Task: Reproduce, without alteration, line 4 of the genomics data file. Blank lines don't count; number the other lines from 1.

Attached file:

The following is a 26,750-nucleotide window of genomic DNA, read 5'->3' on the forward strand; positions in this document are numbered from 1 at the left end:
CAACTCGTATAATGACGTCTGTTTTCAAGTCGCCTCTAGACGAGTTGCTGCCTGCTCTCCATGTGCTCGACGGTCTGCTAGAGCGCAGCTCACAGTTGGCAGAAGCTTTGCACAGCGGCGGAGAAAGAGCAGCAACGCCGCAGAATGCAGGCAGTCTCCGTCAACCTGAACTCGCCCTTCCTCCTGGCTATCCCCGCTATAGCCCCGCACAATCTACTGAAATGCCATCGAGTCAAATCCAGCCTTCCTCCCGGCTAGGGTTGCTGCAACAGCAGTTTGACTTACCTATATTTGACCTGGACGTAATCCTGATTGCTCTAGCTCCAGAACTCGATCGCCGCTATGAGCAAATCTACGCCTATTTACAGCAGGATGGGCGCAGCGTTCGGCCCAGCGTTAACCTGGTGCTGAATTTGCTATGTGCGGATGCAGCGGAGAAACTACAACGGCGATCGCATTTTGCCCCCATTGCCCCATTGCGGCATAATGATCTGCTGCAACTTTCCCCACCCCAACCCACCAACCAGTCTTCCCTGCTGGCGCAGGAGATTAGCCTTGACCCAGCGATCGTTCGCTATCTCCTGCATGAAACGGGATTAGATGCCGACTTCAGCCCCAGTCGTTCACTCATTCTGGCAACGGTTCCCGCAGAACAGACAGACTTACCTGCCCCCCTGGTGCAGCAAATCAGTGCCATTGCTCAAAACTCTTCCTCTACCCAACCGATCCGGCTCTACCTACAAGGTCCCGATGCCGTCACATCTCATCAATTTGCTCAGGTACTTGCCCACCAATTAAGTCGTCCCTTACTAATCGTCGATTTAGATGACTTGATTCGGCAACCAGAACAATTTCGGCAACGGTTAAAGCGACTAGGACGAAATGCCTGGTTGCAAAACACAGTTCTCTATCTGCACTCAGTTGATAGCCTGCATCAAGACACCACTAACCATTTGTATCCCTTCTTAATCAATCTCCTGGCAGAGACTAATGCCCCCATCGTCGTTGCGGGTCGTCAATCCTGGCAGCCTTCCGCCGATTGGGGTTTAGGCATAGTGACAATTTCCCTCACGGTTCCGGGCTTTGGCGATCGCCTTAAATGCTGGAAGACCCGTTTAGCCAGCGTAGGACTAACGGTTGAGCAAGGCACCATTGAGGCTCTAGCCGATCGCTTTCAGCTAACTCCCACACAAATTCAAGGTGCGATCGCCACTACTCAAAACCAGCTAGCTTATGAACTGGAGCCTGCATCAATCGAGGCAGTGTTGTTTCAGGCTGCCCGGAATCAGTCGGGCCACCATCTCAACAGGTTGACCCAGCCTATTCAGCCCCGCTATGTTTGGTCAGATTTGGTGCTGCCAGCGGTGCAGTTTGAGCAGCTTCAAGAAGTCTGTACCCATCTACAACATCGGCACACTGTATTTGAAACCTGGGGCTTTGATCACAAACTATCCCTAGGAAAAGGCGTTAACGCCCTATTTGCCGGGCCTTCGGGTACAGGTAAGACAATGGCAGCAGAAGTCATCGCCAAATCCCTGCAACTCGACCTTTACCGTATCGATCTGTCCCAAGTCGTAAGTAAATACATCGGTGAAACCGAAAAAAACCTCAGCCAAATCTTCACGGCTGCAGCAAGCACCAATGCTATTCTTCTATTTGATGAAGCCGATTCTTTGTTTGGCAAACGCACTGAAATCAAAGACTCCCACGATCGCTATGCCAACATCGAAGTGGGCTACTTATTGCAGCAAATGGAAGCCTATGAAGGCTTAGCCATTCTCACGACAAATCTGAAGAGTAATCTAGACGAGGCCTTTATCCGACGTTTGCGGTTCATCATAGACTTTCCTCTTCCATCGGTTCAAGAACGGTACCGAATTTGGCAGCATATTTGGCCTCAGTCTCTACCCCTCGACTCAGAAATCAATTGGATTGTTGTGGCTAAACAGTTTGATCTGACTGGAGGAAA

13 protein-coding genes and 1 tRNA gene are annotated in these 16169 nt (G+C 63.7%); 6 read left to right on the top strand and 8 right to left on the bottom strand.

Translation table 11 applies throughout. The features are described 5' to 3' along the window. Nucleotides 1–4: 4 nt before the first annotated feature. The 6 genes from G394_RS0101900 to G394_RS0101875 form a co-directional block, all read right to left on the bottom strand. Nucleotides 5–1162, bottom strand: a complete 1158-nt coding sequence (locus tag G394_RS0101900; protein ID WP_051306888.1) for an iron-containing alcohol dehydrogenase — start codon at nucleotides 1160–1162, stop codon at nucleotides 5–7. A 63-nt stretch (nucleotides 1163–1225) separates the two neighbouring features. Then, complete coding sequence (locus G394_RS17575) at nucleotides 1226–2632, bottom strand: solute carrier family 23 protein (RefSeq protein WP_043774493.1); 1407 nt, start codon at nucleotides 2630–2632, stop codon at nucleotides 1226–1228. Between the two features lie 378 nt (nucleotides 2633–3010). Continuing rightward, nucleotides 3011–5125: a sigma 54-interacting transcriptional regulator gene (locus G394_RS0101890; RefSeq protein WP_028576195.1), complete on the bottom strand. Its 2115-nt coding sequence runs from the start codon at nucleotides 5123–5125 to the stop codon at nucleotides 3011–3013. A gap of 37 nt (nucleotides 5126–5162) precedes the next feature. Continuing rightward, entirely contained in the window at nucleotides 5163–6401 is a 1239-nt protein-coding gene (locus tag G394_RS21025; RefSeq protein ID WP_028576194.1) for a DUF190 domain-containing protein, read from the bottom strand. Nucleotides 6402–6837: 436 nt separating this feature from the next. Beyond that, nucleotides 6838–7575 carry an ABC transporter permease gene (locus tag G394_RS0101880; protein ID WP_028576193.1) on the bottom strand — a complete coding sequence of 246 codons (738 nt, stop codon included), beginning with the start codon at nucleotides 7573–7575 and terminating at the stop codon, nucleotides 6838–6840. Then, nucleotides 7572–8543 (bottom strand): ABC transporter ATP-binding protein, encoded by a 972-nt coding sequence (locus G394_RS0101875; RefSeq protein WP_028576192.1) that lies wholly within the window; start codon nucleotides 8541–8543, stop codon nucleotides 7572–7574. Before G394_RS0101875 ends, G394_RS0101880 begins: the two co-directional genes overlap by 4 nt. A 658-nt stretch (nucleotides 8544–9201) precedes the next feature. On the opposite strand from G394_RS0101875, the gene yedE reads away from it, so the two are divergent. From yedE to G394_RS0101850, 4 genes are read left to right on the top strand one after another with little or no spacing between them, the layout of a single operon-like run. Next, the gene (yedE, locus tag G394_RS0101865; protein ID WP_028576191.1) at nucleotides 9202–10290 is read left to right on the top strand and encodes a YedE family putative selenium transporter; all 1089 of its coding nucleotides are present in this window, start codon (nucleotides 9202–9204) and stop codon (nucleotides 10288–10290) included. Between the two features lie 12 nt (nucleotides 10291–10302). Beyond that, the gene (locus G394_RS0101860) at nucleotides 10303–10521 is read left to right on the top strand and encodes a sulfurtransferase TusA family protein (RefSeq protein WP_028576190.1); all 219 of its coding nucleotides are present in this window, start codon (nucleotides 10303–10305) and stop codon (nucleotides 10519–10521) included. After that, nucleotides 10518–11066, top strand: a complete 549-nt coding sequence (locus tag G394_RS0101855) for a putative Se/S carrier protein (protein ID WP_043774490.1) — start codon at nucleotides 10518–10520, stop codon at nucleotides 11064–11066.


Translation table 11 applies throughout. The features are described 5' to 3' along the window. Nucleotides 1–4: 4 nt before the first annotated feature. The 6 genes from G394_RS0101900 to G394_RS0101875 form a co-directional block, all read right to left on the bottom strand. Nucleotides 5–1162, bottom strand: a complete 1158-nt coding sequence (locus tag G394_RS0101900; protein ID WP_051306888.1) for an iron-containing alcohol dehydrogenase — start codon at nucleotides 1160–1162, stop codon at nucleotides 5–7. A 63-nt stretch (nucleotides 1163–1225) separates the two neighbouring features. Then, complete coding sequence (locus G394_RS17575) at nucleotides 1226–2632, bottom strand: solute carrier family 23 protein (RefSeq protein WP_043774493.1); 1407 nt, start codon at nucleotides 2630–2632, stop codon at nucleotides 1226–1228. Between the two features lie 378 nt (nucleotides 2633–3010). Continuing rightward, nucleotides 3011–5125: a sigma 54-interacting transcriptional regulator gene (locus G394_RS0101890; RefSeq protein WP_028576195.1), complete on the bottom strand. Its 2115-nt coding sequence runs from the start codon at nucleotides 5123–5125 to the stop codon at nucleotides 3011–3013. A gap of 37 nt (nucleotides 5126–5162) precedes the next feature. Continuing rightward, entirely contained in the window at nucleotides 5163–6401 is a 1239-nt protein-coding gene (locus tag G394_RS21025; RefSeq protein ID WP_028576194.1) for a DUF190 domain-containing protein, read from the bottom strand. Nucleotides 6402–6837: 436 nt separating this feature from the next. Beyond that, nucleotides 6838–7575 carry an ABC transporter permease gene (locus tag G394_RS0101880; protein ID WP_028576193.1) on the bottom strand — a complete coding sequence of 246 codons (738 nt, stop codon included), beginning with the start codon at nucleotides 7573–7575 and terminating at the stop codon, nucleotides 6838–6840. Then, nucleotides 7572–8543 (bottom strand): ABC transporter ATP-binding protein, encoded by a 972-nt coding sequence (locus G394_RS0101875; RefSeq protein WP_028576192.1) that lies wholly within the window; start codon nucleotides 8541–8543, stop codon nucleotides 7572–7574. Before G394_RS0101875 ends, G394_RS0101880 begins: the two co-directional genes overlap by 4 nt. A 658-nt stretch (nucleotides 8544–9201) precedes the next feature. On the opposite strand from G394_RS0101875, the gene yedE reads away from it, so the two are divergent. From yedE to G394_RS0101850, 4 genes are read left to right on the top strand one after another with little or no spacing between them, the layout of a single operon-like run. Next, the gene (yedE, locus tag G394_RS0101865; protein ID WP_028576191.1) at nucleotides 9202–10290 is read left to right on the top strand and encodes a YedE family putative selenium transporter; all 1089 of its coding nucleotides are present in this window, start codon (nucleotides 9202–9204) and stop codon (nucleotides 10288–10290) included. Between the two features lie 12 nt (nucleotides 10291–10302). Beyond that, the gene (locus G394_RS0101860) at nucleotides 10303–10521 is read left to right on the top strand and encodes a sulfurtransferase TusA family protein (RefSeq protein WP_028576190.1); all 219 of its coding nucleotides are present in this window, start codon (nucleotides 10303–10305) and stop codon (nucleotides 10519–10521) included. After that, nucleotides 10518–11066, top strand: a complete 549-nt coding sequence (locus tag G394_RS0101855) for a putative Se/S carrier protein (protein ID WP_043774490.1) — start codon at nucleotides 10518–10520, stop codon at nucleotides 11064–11066.